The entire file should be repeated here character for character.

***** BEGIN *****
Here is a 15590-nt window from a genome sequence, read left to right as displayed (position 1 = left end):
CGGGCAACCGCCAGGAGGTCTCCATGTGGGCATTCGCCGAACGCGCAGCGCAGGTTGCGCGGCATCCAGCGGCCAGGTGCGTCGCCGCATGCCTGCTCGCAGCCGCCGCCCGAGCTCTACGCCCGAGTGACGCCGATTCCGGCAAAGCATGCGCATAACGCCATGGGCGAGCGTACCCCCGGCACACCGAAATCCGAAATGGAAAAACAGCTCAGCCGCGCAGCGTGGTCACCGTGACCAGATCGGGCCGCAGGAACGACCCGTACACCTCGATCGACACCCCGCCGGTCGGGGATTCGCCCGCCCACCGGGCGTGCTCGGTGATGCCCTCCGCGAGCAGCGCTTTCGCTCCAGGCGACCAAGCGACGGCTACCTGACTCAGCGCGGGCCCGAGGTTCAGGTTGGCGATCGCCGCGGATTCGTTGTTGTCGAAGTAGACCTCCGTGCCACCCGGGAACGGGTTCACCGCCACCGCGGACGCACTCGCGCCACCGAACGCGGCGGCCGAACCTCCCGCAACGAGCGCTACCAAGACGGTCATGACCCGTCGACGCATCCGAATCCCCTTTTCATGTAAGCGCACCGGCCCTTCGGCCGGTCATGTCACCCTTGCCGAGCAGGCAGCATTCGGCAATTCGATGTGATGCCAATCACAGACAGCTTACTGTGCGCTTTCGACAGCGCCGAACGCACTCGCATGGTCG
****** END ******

Here is a 15590-nt window from a genome sequence, read left to right as displayed (position 1 = left end):
CGGGCAACCGCCAGGAGGTCTCCATGTGGGCATTCGCCGAACGCGCAGCGCAGGTTGCGCGGCATCCAGCGGCCAGGTGCGTCGCCGCATGCCTGCTCGCAGCCGCCGCCCGAGCTCTACGCCCGAGTGACGCCGATTCCGGCAAAGCATGCGCATAACGCCATGGGCGAGCGTACCCCCGGCACACCGAAATCCGAAATGGAAAAACAGCTCAGCCGCGCAGCGTGGTCACCGTGACCAGATCGGGCCGCAGGAACGACCCGTACACCTCGATCGACACCCCGCCGGTCGGGGATTCGCCCGCCCACCGGGCGTGCTCGGTGATGCCCTCCGCGAGCAGCGCTTTCGCTCCAGGCGACCAAGCGACGGCTACCTGACTCAGCGCGGGCCCGAGGTTCAGGTTGGCGATCGCCGCGGATTCGTTGTTGTCGAAGTAGACCTCCGTGCCACCCGGGAACGGGTTCACCGCCACCGCGGACGCACTCGCGCCACCGAACGCGGCGGCCGAACCTCCCGCAACGAGCGCTACCAAGACGGTCATGACCCGTCGACGCATCCGAATCCCCTTTTCATGTAAGCGCACCGGCCCTTCGGCCGGTCATGTCACCCTTGCCGAGCAGGCAGCATTCGGCAATTCGATGTGATGCCAATCACAGACAGCTTACTGTGCGCTTTCGACAGCGCCGAACGCACTCGCATGGTCG